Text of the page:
You can support deserving independent musicians like Jonny Clousson by visiting his Bandcamp page, listening to his songs, and downloading your favorite tracks. And be sure to follow Jonny Clouson on Facebook, Twitter, and Instagram.

Ben Talmi – Give It A Shot

Ben Talmi – Give It A Shot
SONG OF THE DAY

Ben Talmi’s “Give It A Shot” is a wonderful wall of slow-brewing positive energy, layers of sound blowing away the “Why?” and transfiguring the doubt as Shaw’s “Why not?” As a great person once said, you miss all of the shots you never take, and if you’re arguing and can’t remember what you’re arguing about, then you’re standing where your heart was and not running toward the sunset into which your heart will ride tomorrow evening.

“Give It A Shot” begins pleasantly but inconspicuously, with basic rhythms beneath voice and guitar, then builds – the way the best pop songs always do – adding voices, piano, strings, and finally a pile of harmonies and background singers. The impact is simultaneously charming and exhilarating, with a timelessness that could be rooted in any decade from the last five and, with luck and lack of a warmed globe, will still be relevant at the next mid-century mark.

Regular readers of these virtual pages know that the paragraph below the Bandcamp widget is reserved for the Obscure Reference, and we’re not about to mess with a formula that has pulled in over three visitors in the past twenty-four hours. “Give It A Shot” has a vaguely obvious resemblance, vocally and melodically, to the power ballads of early 8o’s REO Speedwagon, specifically “Take It On the Run.” But that isn’t the level of obscurity that our readers are seeking; they could find that in Pitchfork though they’d need to turn on an ad blocker. A more obscure reference is Static in Verona (aka Chicago musician Rob Merz). An excellent example of his work is “Funny Things,” which we featured in February. A close comparison of the music of Static in Verona and the work of Ben Talmi reveals that they sound absolutely nothing alike. The similarity is in the feel, and in the dedication to crafting wonderful pop songs, mini-symphonies that stick in your head and trigger an unconscious reach for the replay button.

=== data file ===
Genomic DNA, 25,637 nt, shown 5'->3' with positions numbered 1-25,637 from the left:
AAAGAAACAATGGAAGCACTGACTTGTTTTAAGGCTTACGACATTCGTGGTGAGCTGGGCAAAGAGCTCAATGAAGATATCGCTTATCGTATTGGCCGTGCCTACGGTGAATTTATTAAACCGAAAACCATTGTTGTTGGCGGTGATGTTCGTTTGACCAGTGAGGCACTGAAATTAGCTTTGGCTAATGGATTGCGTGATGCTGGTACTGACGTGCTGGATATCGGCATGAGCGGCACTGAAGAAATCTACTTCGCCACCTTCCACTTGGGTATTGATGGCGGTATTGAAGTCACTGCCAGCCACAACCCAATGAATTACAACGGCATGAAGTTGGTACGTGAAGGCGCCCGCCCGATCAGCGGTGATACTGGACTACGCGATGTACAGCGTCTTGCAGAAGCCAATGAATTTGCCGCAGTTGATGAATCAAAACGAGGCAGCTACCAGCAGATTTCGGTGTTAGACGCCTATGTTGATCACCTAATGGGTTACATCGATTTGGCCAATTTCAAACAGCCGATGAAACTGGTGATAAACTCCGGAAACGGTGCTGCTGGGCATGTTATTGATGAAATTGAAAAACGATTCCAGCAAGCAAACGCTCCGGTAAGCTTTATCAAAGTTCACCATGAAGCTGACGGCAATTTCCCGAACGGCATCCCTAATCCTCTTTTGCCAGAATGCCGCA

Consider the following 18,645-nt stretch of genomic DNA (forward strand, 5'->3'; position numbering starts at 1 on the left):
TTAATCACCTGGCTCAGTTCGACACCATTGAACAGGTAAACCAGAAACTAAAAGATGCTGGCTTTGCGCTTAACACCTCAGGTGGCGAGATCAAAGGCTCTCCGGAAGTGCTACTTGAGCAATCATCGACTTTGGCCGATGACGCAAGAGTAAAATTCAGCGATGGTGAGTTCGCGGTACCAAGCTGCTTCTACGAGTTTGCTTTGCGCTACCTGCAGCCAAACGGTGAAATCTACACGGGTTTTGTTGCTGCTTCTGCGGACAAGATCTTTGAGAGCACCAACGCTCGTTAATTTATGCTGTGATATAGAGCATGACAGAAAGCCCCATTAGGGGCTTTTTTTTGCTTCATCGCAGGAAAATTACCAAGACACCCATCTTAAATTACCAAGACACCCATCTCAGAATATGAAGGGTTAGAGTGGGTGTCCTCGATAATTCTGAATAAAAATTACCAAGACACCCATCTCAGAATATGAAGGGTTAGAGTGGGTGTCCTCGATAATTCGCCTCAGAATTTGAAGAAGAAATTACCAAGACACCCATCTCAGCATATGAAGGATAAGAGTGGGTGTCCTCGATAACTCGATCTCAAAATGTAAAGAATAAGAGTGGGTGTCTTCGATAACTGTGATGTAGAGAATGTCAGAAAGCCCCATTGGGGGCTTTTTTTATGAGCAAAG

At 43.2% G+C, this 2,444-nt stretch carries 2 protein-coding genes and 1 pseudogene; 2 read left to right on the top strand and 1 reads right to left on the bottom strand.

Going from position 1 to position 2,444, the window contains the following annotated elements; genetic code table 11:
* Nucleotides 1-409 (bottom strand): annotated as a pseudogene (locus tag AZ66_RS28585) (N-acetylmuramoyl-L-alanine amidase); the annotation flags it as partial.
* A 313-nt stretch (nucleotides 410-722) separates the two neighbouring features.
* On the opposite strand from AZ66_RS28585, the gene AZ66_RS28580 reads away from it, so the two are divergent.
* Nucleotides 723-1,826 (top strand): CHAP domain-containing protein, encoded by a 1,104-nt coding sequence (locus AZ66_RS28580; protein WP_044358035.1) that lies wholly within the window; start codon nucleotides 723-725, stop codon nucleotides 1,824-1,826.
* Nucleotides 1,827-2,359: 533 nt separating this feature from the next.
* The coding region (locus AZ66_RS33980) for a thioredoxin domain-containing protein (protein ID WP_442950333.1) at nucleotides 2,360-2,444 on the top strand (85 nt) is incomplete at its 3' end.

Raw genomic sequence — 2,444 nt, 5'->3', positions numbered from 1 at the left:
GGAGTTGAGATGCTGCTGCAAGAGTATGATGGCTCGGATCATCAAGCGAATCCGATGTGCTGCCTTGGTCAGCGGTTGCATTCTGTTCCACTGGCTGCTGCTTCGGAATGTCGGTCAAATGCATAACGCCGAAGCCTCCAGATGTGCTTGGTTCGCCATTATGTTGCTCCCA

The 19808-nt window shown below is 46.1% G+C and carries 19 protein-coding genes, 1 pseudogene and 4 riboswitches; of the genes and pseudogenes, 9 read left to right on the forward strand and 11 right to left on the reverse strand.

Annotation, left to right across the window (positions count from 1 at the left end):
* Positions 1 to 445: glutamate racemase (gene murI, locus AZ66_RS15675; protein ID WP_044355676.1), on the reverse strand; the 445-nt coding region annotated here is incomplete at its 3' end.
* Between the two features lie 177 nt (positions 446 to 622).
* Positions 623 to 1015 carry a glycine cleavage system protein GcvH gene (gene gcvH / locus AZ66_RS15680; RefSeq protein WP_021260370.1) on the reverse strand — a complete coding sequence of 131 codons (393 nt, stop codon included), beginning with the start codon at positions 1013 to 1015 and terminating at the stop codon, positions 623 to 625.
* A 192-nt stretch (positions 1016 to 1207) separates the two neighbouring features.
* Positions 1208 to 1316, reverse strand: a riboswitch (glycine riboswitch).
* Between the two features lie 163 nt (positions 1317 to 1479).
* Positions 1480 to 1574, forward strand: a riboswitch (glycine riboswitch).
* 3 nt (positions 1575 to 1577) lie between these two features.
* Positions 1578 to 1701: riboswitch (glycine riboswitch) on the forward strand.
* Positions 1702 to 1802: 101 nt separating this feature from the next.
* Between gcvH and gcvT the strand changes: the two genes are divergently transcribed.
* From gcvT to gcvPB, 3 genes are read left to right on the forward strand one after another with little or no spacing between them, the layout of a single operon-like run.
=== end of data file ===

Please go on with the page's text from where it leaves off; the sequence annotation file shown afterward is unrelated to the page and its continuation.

“Give It A Shot” is from Ben Talmi’s new ten-song album, Distractionism. Ben is by far the most well-known artist that we have featured this year. He has over 9500 Facebook Likes, while many of the musicians we review are so unknown that they don’t even know about themselves. I’m pretty sure that a few of the people we’ve praised think this blog is some sort of elaborate practical joke set up by one of their friends. But Ben Talmi is The Real Deal: a musician, songwriter, arranger, producer, and engineer with a large number of credits for scores and orchestrations in films and television. He is the owner of Greylock Records, “a full service recording studio in Brooklyn, NY.” An interview published last year in Prelude Press is an excellent introduction to Ben and his work.

You can support deserving musicians like Ben Talmi by visiting his Bandcamp page, listening to his songs, and downloading your favorite tracks. And be sure to visit Ben’s website, and follow him on Facebook, Twitter, Instagram, Soundcloud, Spotify, and iTunes.